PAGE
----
"Now, don't be frightened," went on the doctor quickly, seeing their alarm. "This may not be at all serious. There is a good chance of Mr. DeVere getting his voice back; but I confess I see little hope of it at the present time. At any rate he must give himself absolute rest, and not use his voice--even to talk to you girls," and he smiled at them.

"I know that is going to be hard," the doctor went on; "but it must be done sir, it must be done."

"Impossible!" murmured Mr. DeVere. "It cannot be!"

"It must be, my dear sir. Your vocal chords are in such shape that the least additional strain may permanently injure them. As it is now--you have a chance."

"Only a chance did you say?" asked the actor, eagerly.

"Yes, only a chance. It would be cruel to deceive you, and try to tell you that this is only temporary, and will pass off. It may, but it is sure to come back again, unless you give your throat an absolute rest."

"For--for how long?"

"I can't say--six months--maybe a year--maybe----"

"A year! Why, Doctor, I never could do that."

"You may have to. You can speak now, but if you keep on you will get to the point where you will be next to absolutely dumb!"

The girls caught their breaths in sharp gasps. Even Mr. DeVere seemed unnerved.

"It may seem harsh to say this to you," went on Dr. Rathby, "but it is the kindest in the end. Rest is what you need."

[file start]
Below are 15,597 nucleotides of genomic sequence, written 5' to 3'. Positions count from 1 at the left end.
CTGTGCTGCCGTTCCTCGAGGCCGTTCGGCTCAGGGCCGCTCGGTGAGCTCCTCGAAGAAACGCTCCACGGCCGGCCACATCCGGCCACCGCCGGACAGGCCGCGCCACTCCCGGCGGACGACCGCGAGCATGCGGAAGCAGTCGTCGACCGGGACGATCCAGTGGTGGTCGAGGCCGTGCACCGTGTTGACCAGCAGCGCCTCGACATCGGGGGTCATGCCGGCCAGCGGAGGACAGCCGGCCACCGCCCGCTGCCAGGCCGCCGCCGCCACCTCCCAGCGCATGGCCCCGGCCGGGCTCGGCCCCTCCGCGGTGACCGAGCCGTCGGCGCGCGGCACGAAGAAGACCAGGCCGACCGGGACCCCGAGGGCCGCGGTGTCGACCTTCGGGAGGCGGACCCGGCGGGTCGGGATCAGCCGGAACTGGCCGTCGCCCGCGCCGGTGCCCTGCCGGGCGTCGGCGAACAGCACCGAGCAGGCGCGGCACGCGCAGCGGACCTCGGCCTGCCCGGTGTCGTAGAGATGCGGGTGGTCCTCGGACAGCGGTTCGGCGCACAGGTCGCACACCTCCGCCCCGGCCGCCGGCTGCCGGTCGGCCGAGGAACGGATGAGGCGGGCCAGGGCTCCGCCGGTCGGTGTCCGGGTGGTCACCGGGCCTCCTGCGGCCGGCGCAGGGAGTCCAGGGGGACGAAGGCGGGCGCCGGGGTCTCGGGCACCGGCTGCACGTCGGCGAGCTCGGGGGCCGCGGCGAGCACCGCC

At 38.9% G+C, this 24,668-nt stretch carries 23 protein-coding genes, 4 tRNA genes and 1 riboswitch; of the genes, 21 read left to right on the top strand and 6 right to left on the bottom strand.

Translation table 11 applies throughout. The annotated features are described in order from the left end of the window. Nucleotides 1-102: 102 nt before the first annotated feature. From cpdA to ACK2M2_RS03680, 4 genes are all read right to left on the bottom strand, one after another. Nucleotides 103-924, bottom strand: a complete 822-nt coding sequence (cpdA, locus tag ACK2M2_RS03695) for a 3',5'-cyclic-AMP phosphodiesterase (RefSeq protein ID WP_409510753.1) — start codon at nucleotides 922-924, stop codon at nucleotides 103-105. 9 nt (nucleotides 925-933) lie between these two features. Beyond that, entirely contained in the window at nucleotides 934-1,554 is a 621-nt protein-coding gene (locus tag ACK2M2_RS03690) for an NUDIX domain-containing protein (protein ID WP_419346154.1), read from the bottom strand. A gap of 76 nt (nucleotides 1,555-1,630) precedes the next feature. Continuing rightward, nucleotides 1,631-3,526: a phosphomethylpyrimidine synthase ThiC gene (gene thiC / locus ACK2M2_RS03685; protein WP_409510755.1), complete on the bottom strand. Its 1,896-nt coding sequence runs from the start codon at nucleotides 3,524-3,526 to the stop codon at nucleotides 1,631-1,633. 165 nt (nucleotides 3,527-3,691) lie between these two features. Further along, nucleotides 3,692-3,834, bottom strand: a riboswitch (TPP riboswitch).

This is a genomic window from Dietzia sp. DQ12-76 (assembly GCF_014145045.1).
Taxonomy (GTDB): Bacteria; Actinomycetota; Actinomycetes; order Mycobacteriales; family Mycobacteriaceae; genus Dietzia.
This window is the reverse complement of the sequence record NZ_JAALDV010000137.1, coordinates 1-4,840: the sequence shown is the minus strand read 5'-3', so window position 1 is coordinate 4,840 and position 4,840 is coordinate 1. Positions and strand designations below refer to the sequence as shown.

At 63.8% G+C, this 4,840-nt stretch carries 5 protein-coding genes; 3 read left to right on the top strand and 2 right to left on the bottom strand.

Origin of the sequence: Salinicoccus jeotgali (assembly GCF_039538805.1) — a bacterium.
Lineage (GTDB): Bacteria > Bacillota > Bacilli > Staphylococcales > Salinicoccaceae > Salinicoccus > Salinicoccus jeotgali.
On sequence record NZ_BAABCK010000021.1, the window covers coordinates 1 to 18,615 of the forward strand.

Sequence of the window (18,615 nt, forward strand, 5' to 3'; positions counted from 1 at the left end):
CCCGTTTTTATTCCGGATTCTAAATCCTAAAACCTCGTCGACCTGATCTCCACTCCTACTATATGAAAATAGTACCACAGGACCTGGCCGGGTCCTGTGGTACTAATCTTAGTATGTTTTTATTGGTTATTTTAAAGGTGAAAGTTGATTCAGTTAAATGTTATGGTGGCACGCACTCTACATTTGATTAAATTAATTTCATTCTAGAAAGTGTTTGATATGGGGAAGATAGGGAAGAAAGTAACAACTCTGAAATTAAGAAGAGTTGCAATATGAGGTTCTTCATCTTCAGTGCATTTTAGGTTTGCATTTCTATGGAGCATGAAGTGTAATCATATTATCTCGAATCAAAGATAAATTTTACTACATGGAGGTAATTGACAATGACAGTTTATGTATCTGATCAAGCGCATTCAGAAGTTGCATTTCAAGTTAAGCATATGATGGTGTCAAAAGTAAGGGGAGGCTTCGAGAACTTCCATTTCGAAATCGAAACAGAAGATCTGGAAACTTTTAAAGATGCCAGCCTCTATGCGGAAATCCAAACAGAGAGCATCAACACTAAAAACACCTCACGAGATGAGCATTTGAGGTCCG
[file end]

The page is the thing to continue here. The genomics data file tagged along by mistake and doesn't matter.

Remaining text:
"Then I can't go to rehearsal in the morning?"

"Certainly not. I must forbid it as your physician. Can't you get a few days off?"

Mr. DeVere shook his head.

"Aren't there such things as understudies? Seems to me I have heard of them," persisted the physician.

"I--I wouldn't like to have to put one on," said the actor.

His daughters knew the reason. Times were but little better than they had been in the theatrical business. Many good men and women, too, were out of engagements, and every available part was quickly snapped up. Mr. DeVere had waited long enough for this opening, and now to have to put on an understudy when the play was on the eve of opening, might mean the loss of his chances. Theatrical managers were uncertain at best, and an actor in an important part, with a voice that would not carry beyond the first few rows, was out of the question.

Mr. DeVere knew this as well as did his daughters.

"I'll tell you what I'll do," went on Dr. Rathby. "I'll speak to your manager myself. I'll explain how things are, and say it is imperative that you have one or two days of rest. It may be that your chords will clear up enough in that time so that I can treat them better and you can resume your duties."

"Will you do that?" cried the actor, eagerly. "It will be awfully good of you. Just say to Mr. Gans Cross--he's the manager of the New Columbia theater--that I will be back in two days--less, if you will allow me, Doctor."

The physician shook his head.

"It must be at least two days," he said, and he went off to telephone, promising to come back as soon as he could.

He did return, later in the evening, with a new remedy of which he said he had heard from a fellow doctor.